I just want to emphasis that President Bush knew Clarence Thomas before I did.

GROSS: What are some of the things you feel you learned from the Clarence
Thomas confirmation process that you've applied to subsequent confirmations,
even for federal courts?

Mr. GRAY: Well, the one thing that sort of is a principal--you know, you
wonder what the judges that are being blocked--that were being blocked have in
common. You know, most of them tended to be women and minorities--you know, a
couple of women, a black, a Hispanic, an Arab, the first Arab nominee, Al
Saed(ph). The nominees that were blocked were predominantly minorities. And
so one thing I've learned is the one thing the Democrats really don't like are
minorities who are also conservative.

What else have I learned? Well, that the nomination process has got a lot of
problems; that the federal judiciary is too powerful, that it's become such a
focal point for power that that's why these nominations become so hotly
contested, why they've become so fought over. And the problem is not anything
with the--anything wrong with the nominees. The problem is that there's just
too much power. Now I would argue and assert that what the Republicans want
to do is to reduce that power by saying that judges should defer to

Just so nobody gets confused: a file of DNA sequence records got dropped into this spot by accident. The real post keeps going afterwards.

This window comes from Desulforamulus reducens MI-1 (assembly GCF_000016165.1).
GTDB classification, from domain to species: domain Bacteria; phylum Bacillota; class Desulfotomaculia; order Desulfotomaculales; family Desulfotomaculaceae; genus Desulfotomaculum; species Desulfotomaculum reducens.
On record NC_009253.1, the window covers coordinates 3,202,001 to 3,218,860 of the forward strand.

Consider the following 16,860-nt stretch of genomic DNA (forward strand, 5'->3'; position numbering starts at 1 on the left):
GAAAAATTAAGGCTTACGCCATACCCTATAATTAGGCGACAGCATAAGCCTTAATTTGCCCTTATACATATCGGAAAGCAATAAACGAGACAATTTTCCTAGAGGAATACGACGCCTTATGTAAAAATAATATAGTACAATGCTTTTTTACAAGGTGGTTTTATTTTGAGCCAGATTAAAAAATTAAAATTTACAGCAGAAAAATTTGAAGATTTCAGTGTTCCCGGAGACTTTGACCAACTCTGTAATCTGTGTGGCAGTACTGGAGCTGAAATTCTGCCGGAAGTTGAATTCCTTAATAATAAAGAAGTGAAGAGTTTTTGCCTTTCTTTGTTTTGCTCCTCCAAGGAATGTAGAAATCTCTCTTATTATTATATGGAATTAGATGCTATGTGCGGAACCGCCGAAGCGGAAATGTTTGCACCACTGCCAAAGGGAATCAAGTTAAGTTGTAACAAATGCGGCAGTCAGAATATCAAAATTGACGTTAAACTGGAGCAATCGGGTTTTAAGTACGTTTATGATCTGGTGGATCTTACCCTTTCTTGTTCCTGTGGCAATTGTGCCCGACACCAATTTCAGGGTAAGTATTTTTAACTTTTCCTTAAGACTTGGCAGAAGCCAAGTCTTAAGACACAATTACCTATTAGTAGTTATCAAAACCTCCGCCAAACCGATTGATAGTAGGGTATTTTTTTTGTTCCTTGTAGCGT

legislatures, you know, and defer to the original meaning of the Constitution,
so as to reduce the relative power of the courts vis-a-vis the legislatures.

That is oversimplifying, I think, the basic philosophy of Republicans, but
it's going to be a long time before we ever get there, if we ever do. And the
courts are going to remain all-powerful arbiters of American life, and that's
just a fact. You know, I was in this panel discussion yesterday, and I
reminded people, which I think people need to be reminded, that the De
Tocqueville said over 150 years ago, this great social critic and political
critic of the United States from France--said--and this is a long time, the
early 19th century--that, `The genius of the American people was to take all
intractable political questions and turn them into judicial ones for
resolution by the courts.'

So the power of courts to issue essentially political judgment is not a new
thing in our history. But the trouble is that the central governments are so
much more powerful today than they were, say, 150 years ago that that, you
know, multiplies the power of the courts tenfold. And it makes people
uncomfortable because, as I said earlier, the judges aren't elected and aren't
responsive and aren't accountable to the electorate.

GROSS: You know, you had said that you think that Democrats are uncomfortable